Blue Jays management were also looking forward to the series, as it would have meant large crowds at the Rogers Centre — something that's been lacking in a season of rebuilding.

That $930 million could have done wonders to boost Blue Jays attendance. It could have paid for a ticket in the 200 level of the stadium for every man, woman and child in the country — for a premium game, like one featuring the Phillies and Halladay.

The money also could've been used to keep Halladay pitching for the Blue Jays — for the next 46 years. It could also have covered the Blue Jays entire team payroll for the next 10 years — had it stayed at the opening day level of $78,689,357.

Or maybe the federal government could've bought the Washington Nationals, moved them back to Montreal and built them a decent stadium. The Nationals are a relative bargain, valued by Forbes at $387 million US this year.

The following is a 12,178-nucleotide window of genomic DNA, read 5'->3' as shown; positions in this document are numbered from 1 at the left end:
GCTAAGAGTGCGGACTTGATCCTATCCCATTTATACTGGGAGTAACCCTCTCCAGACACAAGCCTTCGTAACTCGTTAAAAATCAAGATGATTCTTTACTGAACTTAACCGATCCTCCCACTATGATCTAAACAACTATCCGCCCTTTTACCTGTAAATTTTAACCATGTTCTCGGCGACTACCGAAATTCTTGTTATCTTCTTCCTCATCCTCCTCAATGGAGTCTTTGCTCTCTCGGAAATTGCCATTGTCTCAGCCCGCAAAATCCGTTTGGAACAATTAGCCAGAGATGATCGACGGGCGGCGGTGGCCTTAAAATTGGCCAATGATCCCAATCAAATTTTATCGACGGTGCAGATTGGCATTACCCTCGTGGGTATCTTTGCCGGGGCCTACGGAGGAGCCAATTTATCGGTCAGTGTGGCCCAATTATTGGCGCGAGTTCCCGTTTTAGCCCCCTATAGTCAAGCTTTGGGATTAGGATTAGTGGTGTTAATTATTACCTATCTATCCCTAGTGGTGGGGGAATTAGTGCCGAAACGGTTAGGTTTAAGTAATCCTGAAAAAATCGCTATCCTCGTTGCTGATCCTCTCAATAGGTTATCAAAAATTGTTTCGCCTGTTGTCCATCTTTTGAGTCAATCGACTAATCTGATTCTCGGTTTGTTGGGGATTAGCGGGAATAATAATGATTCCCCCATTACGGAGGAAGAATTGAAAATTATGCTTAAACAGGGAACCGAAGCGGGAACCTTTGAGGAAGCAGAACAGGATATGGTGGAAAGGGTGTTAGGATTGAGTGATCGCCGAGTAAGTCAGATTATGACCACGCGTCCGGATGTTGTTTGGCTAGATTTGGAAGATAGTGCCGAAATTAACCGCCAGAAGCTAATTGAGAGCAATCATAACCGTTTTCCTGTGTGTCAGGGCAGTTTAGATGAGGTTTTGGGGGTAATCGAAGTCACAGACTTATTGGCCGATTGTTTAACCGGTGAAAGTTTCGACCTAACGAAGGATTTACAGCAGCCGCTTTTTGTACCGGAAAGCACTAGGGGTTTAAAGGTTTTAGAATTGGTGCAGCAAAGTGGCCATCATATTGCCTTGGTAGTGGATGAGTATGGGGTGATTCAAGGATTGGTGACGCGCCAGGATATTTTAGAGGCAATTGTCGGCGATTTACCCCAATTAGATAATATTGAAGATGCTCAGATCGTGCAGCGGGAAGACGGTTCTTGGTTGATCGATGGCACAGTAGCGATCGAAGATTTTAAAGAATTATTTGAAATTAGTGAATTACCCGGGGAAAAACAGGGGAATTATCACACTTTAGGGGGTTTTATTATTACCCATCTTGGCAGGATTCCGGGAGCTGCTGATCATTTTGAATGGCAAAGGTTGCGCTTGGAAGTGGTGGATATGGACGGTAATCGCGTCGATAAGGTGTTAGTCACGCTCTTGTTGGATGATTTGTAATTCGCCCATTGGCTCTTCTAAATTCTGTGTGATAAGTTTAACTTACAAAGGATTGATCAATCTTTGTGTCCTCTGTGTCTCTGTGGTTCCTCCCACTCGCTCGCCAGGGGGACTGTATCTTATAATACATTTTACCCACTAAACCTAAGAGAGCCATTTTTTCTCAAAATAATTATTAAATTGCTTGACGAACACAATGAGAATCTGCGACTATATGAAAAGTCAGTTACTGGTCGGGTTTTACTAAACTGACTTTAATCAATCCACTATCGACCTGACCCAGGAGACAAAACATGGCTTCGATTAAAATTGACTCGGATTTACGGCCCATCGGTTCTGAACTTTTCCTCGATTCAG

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Ottawa could have used the money it's spending on security to buy the Phoenix Coyotes, Colorado Avalanche and Atlanta Thrashers and move them to Winnipeg, Quebec City and southern Ontario, respectively. ((Christian Petersen/Getty Images))

Sticking with sports, Ottawa could have coughed up $140 million allowing the NHL to recoup what it paid for the Phoenix Coyotes, added $60 million to let the league claim a tidy profit and then move the team to Winnipeg. And for good measure, throw in $205 million for the Colorado Avalanche and $143 million for the Atlanta Thrashers moving the Avalanche back to Quebec City and the Thrashers to southern Ontario, marking the return of competitive professional hockey to Canada's biggest market. There'd be enough cash left over to help with the building of stadiums for each team.

Let the private sector pay?